Stem cells: a meaty issue
I have no doubt that NASCAR-flavored bacon will be a big hit with red-state folks, but what about those of us in the blue states who love a good cheeseburger "“ and also were moved by the "little tortured baby cow" episode of South Park? What are ethically-minded carnivores supposed to eat? IfÂ scientists have their way, we'll soon be chowing down on test-tube hamburgers. Researchers have already been able to grow mouse and frog meat from stem cells in Petri dishes "“ the latter aimed at the French, I guess "“ as well as non-descript mystery meat that could be used in burgers and spaghetti sauce. Within five years they hope to have cultured beef, pork, and chicken on the market (insert "tastes like chicken" joke here).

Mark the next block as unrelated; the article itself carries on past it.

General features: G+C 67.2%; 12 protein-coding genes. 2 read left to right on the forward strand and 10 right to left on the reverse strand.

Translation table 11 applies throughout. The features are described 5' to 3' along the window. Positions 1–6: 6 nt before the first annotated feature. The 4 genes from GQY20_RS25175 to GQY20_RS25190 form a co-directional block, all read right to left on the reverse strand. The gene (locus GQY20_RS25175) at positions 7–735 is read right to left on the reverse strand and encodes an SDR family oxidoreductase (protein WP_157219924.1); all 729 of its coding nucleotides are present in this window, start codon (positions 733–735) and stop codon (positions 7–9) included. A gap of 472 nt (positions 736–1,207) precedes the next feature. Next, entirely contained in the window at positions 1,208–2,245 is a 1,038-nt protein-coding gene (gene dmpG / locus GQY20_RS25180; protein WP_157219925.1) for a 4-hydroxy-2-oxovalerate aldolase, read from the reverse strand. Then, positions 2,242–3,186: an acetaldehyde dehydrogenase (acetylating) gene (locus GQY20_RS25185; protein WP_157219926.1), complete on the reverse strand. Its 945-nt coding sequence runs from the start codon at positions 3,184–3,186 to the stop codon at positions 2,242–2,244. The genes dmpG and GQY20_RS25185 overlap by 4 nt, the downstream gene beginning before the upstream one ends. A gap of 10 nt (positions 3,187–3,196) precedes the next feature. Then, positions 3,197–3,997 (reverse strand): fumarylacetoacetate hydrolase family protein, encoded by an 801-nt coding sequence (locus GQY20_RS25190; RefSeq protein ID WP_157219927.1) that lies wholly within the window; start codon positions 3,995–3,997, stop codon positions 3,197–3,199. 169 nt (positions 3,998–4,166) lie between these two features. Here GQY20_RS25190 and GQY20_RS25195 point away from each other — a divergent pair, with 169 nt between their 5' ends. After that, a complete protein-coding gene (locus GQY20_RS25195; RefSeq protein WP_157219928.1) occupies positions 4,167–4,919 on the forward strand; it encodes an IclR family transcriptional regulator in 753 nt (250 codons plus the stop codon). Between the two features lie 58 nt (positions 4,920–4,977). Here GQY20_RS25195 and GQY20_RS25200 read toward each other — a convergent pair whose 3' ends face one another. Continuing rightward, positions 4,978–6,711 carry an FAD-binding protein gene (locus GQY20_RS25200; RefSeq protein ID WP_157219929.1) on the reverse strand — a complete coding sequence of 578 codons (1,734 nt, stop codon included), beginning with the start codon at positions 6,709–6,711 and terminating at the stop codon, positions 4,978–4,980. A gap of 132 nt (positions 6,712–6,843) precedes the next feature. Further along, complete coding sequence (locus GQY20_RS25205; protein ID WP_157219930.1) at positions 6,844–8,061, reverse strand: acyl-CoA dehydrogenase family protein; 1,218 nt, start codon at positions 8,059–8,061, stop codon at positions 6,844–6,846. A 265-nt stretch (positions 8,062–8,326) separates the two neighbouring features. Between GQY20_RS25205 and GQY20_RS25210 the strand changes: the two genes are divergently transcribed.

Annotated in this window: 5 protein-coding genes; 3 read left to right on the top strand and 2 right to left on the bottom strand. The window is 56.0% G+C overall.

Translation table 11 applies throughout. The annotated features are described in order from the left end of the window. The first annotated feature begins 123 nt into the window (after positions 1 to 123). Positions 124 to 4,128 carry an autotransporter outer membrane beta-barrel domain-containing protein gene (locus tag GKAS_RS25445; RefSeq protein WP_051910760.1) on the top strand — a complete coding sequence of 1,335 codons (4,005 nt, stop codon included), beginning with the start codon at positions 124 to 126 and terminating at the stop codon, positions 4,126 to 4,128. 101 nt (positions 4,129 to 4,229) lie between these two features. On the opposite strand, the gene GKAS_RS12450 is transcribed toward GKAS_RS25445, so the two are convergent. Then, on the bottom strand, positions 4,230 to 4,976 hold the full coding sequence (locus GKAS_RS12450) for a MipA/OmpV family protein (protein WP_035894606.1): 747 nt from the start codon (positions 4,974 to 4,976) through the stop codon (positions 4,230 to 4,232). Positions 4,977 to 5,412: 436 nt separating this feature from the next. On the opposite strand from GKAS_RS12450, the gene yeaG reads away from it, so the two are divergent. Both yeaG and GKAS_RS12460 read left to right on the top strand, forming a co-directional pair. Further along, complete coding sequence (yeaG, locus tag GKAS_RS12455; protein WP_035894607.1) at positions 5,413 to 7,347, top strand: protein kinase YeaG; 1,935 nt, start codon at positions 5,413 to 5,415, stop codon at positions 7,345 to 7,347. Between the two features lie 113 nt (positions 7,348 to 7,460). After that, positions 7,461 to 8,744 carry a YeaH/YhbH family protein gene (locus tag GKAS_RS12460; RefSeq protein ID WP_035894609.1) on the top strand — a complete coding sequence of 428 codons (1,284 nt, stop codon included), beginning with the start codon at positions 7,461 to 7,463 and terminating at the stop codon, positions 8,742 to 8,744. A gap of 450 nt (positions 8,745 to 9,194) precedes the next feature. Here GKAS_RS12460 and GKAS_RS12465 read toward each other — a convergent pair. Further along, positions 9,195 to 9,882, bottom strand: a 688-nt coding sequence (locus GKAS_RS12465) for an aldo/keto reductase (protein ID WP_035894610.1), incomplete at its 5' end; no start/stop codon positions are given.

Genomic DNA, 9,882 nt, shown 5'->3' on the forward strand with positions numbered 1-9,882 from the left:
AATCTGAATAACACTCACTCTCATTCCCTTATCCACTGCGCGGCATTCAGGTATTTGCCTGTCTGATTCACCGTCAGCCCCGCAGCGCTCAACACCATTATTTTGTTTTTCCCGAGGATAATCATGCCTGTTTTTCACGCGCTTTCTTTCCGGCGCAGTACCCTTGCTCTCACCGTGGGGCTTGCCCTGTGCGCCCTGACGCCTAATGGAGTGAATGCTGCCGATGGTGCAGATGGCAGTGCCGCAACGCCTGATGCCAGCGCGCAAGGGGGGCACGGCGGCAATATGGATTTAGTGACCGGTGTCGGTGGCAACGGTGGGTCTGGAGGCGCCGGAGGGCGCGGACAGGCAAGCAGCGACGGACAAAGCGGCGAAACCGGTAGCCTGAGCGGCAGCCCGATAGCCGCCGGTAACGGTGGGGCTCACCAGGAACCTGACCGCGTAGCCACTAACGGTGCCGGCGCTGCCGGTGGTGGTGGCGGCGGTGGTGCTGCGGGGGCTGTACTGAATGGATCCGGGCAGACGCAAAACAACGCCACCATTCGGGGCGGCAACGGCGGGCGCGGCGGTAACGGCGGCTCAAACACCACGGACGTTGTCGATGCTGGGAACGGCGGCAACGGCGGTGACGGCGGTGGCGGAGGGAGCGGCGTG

The idea of lab-grown meat isn't actually all that new. Cold War-era Soviet scientists managed to create protein-producing bacteria. Alas, they were more nutritious than delicious; they smelled so bad no one would eat them. NASA kicked off its own project in 2001 with the kind of haute cuisine only a cat could love: goldfish. The agency was trying to figure out if astronauts could grow their own poisson on long journeys, but it eventually dropped the project, and since then funding for this kind of stuff has been a little scarce. Test-tube chicken takes killing animals and fouling the environment out of the equation, but it's still icky, which means there's not a huge market. (Mangesh, you're a vegetarian "“ would you eat this?) One researcher was approached by a group that offered him a big chunk of funding, with a caveat: they didn't want him to grow frog, or mouse, or even beef muscle. They wanted their lab-grown meat served with some fava beans and a nice Chianti. Yep "“ meat from human stem cells. Bon appetit!